The Swedish Gambling Authority (SGA) says it will not issue umbrella licences or permits to gaming suppliers despite major concerns from industry stakeholders that this will be costly and time-consuming.
The regulator clarified the situation to VIXIO GamblingCompliance, saying that the “legislation does not open up for that kind of permit” following the much-anticipated publication of a Q&A guidance memo regarding supplier licensing on Monday (February 20).
SGA investigator Josefin Aronsson explained that a “company that needs a permit for gambling software, and where there are several subsidiaries or other entities involved in the process of, e.g., manufacture of gambling software, cannot get a permit where all the subsidiaries are absorbed or included in the permit (a so-called umbrella licence)”.
However, the regulator added that “there are no different kinds of permits for gambling software, an applicant will apply for the same sort of permit whether the company manufactures, supplies, installs or adapts gambling software, or if the company does several of these activities".
This is not the same thing as an umbrella licence.
The SGA expects some of the non-independent parties that would have been absorbed in an umbrella licence to be affected by its interpretation of the term “manufacture” instead.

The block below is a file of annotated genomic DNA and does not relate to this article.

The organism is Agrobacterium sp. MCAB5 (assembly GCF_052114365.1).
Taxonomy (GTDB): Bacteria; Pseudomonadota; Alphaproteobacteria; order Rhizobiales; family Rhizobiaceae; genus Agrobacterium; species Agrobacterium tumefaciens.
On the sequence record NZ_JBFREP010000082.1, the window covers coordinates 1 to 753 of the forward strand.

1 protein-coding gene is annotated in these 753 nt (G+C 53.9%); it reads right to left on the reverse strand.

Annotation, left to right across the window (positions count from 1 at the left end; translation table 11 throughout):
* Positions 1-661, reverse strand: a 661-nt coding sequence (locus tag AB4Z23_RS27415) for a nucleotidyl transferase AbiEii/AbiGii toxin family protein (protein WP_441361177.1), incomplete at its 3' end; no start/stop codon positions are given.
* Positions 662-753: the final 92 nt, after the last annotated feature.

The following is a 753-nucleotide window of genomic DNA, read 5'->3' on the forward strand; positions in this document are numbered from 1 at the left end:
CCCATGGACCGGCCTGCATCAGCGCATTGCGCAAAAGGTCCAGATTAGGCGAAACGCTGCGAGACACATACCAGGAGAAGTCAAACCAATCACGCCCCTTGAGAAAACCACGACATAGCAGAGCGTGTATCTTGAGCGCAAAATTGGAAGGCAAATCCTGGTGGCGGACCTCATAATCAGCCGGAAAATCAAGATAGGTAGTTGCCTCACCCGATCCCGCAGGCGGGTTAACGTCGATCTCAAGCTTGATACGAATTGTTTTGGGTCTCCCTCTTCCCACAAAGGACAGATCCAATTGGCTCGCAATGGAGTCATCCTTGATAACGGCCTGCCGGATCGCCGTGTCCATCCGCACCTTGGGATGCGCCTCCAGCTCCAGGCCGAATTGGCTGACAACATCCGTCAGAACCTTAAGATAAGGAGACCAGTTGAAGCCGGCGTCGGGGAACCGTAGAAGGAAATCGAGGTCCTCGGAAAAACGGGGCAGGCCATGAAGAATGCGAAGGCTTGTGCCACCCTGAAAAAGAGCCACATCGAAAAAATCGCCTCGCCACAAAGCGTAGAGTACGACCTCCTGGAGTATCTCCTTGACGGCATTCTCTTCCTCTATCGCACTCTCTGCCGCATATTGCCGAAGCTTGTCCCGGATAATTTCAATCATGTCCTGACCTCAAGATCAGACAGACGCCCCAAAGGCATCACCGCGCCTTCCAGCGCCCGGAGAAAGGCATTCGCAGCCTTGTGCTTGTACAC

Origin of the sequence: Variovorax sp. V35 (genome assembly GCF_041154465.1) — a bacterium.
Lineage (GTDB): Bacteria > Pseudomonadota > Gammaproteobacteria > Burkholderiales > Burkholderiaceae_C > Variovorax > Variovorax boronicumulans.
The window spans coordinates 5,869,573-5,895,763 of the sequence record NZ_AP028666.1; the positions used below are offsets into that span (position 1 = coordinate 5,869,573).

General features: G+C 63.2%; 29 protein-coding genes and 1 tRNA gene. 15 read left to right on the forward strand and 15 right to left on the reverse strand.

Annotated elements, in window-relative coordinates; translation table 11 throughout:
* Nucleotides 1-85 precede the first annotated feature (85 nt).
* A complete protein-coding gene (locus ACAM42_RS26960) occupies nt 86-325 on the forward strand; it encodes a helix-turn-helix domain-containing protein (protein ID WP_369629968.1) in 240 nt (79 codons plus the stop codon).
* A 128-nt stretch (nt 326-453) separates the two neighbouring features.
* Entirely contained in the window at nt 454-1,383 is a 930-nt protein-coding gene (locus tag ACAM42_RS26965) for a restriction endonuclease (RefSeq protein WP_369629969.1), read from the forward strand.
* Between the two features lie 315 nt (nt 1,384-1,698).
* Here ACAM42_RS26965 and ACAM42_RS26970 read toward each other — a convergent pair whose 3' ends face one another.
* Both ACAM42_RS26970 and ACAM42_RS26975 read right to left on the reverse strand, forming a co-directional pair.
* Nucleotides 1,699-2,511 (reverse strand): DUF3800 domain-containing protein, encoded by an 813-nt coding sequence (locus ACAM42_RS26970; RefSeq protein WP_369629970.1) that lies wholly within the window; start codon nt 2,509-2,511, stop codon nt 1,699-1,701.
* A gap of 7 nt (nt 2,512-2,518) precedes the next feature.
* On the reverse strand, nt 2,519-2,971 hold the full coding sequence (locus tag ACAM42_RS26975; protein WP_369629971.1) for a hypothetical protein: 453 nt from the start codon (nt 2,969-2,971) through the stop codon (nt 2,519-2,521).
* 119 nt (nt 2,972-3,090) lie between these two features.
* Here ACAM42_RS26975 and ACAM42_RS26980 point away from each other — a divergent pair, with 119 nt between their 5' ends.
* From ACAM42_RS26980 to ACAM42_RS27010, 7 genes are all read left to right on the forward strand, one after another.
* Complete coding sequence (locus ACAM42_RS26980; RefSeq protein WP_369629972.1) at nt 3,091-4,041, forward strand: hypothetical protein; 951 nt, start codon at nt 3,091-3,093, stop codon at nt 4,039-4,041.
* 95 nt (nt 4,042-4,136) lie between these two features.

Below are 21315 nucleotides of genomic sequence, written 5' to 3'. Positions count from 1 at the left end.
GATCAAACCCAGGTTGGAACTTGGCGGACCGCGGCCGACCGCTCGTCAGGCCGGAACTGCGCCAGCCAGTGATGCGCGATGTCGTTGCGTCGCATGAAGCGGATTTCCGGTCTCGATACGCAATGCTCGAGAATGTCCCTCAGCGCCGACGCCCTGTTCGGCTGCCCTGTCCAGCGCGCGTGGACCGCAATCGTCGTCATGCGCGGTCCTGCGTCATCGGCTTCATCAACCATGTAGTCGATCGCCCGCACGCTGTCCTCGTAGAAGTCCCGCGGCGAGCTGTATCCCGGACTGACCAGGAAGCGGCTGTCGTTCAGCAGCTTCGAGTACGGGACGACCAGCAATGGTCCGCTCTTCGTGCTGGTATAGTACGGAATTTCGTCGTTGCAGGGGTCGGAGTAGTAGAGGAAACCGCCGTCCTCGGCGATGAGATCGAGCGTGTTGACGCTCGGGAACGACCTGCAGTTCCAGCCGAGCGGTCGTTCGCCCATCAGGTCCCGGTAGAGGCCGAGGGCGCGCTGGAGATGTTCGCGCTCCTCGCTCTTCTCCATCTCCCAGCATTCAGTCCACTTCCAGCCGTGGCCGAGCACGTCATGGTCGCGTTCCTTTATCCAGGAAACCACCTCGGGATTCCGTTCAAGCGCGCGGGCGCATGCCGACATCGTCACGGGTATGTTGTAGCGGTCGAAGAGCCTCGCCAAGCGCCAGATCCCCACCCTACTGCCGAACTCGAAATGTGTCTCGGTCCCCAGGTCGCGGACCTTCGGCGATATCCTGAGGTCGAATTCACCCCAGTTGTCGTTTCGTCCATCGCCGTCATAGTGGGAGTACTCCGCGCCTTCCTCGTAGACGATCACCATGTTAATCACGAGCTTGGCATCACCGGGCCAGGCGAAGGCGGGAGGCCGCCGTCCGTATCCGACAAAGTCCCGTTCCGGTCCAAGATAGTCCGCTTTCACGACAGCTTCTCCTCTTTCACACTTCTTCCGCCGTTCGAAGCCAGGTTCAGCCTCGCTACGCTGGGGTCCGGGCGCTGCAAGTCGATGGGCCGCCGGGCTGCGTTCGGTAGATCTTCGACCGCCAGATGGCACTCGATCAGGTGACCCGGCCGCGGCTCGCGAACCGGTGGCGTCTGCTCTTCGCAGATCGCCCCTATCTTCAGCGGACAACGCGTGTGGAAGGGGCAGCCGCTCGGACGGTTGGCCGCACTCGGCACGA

“A decisive factor regarding which one needs a permit in such a process depends on where the final control of the development of the product is located,” the SGA explained.
This means subsidiaries that manufacture gambling software on behalf of a permit holder, and where the permit holder retains control over the design and content of the final product and has ownership over the gambling software, “do not necessarily need to apply for a separate permit”.
The release of the Q&A comes just days after Swedish online trade group BOS sent a letter to the SGA demanding clarity on the availability of umbrella permits for online gambling suppliers.
The trade group is concerned that without an umbrella permit, the SGA will receive a “massive” amount of applications for permits, which will be costly and time-consuming for operators to provide and difficult for the regulator to monitor.
“If the legislature doesn’t allow an umbrella permit, well then brand it with another name but aim for the same goal. There must be a way to solve the problem," said Gustaf Hoffstedt, secretary general of the BOS.
"The important thing is to secure a successful implementation of the Swedish B2B permit system, and it cannot be a success without something that at least resembles umbrella permits,” Hoffstedt said.
The SGA has set the application fee at SEK120,000 (€10,900).
An annual monitoring fee will also be charged but it still has not yet been set.
The requirement for a software supplier's licence will come into force on July 1, 2023, and the SGA is expected to accept applications for the licence from March 1, 2023.
In other jurisdictions, such as the UK, the Gambling Commission has published information in the past entitled “When can a company operate under another’s licence?”, which provides guidance on the circumstances in which it will issue an “umbrella licence” for a group of companies.